Continuing decades of tradition, Squamish residents will head to North Vancouver in droves for the annual celebration of First Nations culture that takes place July 13 to 15 on the Capilano Reserve.
The Squamish Nation Youth Powwow has taken place for the past three decades – this year marks the 31st annual celebration.
A powwow is a traditional festival of First Nations culture, including music, dance, foods, crafts and the passing down and sharing of traditions.
While originally a Plains tradition, powwows are now widely celebrated throughout North America.
Not only is the Squamish Nation Powwow 31 years old, but before a 30-year gap, powwows were held at the same location from 1947 to 1958. Gloria Nahanee and her family revived the Squamish powwow 31 years ago, and she remains the event organizer.
“We have powwow dancers from all over BC, Canada, Washington State,” she says. “It’s a competition powwow. There are all different categories right from newborns up to senior elders, 70 and older.”
Men’s dance categories include traditional, grass and fancy, says Nahanee. Women’s dance categories include traditional, jingle dress and fancy shawl. “It’s a gathering of our elders, handing down teachings of the drum, of the dances, of the regalia,” she says.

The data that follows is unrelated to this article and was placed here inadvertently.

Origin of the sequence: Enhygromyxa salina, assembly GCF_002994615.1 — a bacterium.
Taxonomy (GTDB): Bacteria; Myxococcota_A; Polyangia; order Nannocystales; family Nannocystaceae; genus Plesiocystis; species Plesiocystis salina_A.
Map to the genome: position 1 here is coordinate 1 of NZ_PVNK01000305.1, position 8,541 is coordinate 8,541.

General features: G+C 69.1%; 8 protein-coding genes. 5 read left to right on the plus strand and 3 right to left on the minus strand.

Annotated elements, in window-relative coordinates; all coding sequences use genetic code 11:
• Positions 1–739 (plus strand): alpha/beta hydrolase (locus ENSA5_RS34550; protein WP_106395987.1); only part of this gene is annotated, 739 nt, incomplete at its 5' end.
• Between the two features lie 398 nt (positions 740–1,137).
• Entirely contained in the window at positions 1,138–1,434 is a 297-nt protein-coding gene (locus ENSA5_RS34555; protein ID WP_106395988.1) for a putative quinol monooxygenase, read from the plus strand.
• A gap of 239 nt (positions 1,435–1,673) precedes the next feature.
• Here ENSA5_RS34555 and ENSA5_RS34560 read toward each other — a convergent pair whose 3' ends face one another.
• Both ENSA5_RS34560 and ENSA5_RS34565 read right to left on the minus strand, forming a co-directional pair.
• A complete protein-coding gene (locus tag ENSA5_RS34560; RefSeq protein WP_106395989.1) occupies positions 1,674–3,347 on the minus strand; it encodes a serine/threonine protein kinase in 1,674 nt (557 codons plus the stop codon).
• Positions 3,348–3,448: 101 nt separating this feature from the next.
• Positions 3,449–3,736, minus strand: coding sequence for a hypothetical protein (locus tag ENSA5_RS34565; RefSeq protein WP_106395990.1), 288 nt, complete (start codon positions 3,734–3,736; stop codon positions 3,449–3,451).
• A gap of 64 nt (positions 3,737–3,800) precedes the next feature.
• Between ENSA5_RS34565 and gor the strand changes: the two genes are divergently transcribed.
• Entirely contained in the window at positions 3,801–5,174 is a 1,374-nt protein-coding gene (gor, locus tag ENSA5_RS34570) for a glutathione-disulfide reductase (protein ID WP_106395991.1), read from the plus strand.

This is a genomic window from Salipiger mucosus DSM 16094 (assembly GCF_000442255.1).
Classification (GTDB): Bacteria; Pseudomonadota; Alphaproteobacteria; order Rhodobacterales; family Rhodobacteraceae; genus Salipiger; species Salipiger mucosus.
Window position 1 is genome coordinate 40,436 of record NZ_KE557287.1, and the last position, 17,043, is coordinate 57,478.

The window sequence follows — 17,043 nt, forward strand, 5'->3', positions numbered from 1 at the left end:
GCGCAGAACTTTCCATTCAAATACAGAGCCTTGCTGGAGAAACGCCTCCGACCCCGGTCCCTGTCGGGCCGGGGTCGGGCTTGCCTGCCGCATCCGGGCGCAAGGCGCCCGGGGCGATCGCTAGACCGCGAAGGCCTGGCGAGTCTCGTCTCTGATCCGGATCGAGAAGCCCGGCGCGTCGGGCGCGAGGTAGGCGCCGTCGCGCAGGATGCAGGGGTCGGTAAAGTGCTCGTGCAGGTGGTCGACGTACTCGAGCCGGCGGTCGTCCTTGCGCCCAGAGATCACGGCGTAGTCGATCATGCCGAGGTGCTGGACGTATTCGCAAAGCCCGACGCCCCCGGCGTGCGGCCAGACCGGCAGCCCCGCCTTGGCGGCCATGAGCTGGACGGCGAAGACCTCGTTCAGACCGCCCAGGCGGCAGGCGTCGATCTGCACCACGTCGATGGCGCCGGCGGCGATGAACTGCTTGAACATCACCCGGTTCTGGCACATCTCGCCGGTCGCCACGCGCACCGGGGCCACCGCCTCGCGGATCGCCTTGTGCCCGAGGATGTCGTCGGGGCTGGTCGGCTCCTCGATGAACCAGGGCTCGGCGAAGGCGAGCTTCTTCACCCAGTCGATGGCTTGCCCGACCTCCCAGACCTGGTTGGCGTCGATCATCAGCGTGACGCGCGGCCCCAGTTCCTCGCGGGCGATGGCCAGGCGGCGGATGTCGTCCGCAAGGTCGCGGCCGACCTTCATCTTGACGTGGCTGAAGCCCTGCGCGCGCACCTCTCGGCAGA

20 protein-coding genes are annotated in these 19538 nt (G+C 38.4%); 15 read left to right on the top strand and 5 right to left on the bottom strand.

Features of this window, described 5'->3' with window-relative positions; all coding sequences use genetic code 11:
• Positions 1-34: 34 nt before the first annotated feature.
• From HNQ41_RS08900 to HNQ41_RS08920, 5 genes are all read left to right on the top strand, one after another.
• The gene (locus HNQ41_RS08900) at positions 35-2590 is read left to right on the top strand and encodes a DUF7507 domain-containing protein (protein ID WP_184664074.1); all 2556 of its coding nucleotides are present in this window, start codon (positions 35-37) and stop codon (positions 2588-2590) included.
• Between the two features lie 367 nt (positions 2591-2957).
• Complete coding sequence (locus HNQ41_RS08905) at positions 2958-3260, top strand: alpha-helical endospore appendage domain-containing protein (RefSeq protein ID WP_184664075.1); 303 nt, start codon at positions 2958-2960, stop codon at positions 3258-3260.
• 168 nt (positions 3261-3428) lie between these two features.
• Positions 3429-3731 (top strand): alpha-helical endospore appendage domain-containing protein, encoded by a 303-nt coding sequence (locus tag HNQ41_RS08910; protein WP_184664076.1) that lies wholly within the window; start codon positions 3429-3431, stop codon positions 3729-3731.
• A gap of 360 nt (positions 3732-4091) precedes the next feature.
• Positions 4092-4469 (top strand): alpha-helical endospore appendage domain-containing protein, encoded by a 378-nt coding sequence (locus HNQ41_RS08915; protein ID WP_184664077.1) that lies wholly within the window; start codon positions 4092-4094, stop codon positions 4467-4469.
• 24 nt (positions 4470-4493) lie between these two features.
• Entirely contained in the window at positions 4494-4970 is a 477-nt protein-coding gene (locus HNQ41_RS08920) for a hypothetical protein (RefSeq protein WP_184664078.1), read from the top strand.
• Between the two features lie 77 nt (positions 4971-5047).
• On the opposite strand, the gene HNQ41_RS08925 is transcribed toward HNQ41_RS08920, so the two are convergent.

“It’s drug- and alcohol-free. The drumbeat is a heartbeat, and that really touches everyone — the songs, the drumming, the dancing. And then we have our salmon barbecue; we have our Indian tacos.”
Circling the main activity centre are exhibitions of crafts and artworks. The dancing takes place on the sports field adjacent to the elders building, the longhouse, and the Indian Shaker Church.
“It’s been there ever since I can remember,” says Nahanee. Numbers of dancers, other participants and visitors are hard to predict, but she estimates about 1,000 people will attend each day of the powwow.
“We might have 200 dancers — it varies year to year,” she says. Accommodating the influx of visitors is not a problem, she adds.
“The dancers usually camp, and there are motels around Capilano Road, or they stay with relatives,” says Nahanee. While having young members of the Squamish Nation attend is important for the sake of continuity, Nahanee is especially enthusiastic to have non-Indigenous guests too.
“In the past, we’ve had visitors from France, Germany, all over the world,” she says. “You have cultural understanding, and it’s fun, it’s really important.” She says nobody needs to feel nervous about not understanding the traditions or worrying that they might not know how to behave in certain situations during the powwow. Everything will be explained.
“The emcee will announce when you cannot tape or record,” she says. For example, if an eagle feather falls from a participant’s regalia, a special ceremony is required, and this is a sacred component that calls for solemnity. In general, though, Nahanee says, the powwow is an opportunity for First Nations people to share their culture among themselves, across generations and geographical divides, and with non-Indigenous guests. “Everyone’s invited,” she says. *